AbstractGender relations provide the basis of social inequality between men and women. The social power ascribed to men translates into their construction of gender discourses which are communicated through gendered rituals. This suggests that while participation in gendered rituals reinforces gender relations, resistance towards gendered rituals represents a means of negotiating gender relations. Compared to Western gender frameworks, gender relations in Eastern contexts appear to be largely undertheorized. Therefore, this thesis explores how gender relations manifest in Arab-Islamic societies.
Arab-Muslim women are often constructed as a homogenous group whose lives are shaped by patriarchal Islamic discourses. This generalization reduces them to passive victims of oppression and masks the existence and experiences of deviant Arab-Muslim women. In this study, female modesty is construed as a type of gendered ritual that is particularly pertinent to Arab-Islamic societies. While previous research focuses on Arab-Muslim women’s participation in the modesty ritual, I chose to phenomenologically understand Arab-Muslim women’s resistance towards the modesty ritual. More specifically, I focus on Arab-Muslim women’s negotiation of familial gender relations in the process of resisting the modesty ritual. This is achieved through qualitative data collected from twenty-three ex-hijabi Kuwaiti women and some of their nuclear family members.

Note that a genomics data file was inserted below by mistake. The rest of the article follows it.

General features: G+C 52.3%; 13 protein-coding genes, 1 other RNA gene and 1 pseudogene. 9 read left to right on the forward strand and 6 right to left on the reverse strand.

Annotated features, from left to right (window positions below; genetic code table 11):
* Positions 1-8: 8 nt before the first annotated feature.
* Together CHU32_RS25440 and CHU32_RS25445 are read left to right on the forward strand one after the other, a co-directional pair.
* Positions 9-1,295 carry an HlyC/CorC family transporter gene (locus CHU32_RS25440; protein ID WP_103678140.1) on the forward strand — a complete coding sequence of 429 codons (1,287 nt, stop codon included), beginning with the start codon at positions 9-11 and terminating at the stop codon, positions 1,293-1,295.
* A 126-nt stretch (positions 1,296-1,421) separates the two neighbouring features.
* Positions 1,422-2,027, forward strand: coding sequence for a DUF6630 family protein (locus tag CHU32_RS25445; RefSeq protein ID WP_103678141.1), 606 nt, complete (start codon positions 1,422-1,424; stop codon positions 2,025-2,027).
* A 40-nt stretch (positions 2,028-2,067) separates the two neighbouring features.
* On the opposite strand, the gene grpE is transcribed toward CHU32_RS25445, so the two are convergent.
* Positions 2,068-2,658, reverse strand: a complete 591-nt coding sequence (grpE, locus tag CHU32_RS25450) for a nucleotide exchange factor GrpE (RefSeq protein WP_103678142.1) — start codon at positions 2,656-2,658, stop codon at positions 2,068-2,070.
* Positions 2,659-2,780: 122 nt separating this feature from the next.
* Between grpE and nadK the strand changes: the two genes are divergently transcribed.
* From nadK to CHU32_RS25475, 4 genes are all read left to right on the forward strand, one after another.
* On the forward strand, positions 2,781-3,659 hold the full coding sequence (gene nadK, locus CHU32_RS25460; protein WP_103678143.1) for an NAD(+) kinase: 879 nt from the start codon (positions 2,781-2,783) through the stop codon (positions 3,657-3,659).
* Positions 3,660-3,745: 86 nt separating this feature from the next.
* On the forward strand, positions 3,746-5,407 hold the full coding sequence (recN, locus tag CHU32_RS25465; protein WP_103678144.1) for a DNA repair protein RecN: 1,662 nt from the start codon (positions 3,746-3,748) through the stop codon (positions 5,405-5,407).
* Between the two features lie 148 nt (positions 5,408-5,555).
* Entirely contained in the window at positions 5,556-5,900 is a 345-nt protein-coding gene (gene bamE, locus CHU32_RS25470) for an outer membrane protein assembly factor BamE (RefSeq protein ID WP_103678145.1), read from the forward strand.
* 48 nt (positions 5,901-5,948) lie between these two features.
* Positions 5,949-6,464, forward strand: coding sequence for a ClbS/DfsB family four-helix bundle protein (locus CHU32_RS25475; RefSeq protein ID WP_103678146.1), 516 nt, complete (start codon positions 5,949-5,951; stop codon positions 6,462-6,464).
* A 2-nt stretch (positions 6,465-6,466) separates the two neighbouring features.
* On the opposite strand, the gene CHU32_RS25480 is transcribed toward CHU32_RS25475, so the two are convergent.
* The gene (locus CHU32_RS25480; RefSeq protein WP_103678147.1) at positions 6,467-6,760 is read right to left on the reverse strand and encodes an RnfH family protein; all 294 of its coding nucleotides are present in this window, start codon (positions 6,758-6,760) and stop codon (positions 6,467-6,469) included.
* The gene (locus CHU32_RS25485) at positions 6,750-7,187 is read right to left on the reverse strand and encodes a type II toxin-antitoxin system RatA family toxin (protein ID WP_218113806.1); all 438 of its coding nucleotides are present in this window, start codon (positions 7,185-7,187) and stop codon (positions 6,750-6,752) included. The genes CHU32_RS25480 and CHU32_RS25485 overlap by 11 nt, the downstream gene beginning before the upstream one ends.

Briefly, the findings show how Arab-Muslim women’s bodies are manipulated by their male relatives to construct their own masculine identities, how Arab-Muslim women resist male power through their consumption choices, and the outcomes of Arab-Muslim women’s submission to and resistance towards male power. The research contributes to theories of gender and consumption rituals. It also offers broader social and business implications which can inform Arab-Muslim women’s empowerment.
|Date of Award||30 Oct 2019|
|Supervisor||Peter Nuttall (Supervisor) & Elissavet Mamali (Supervisor)|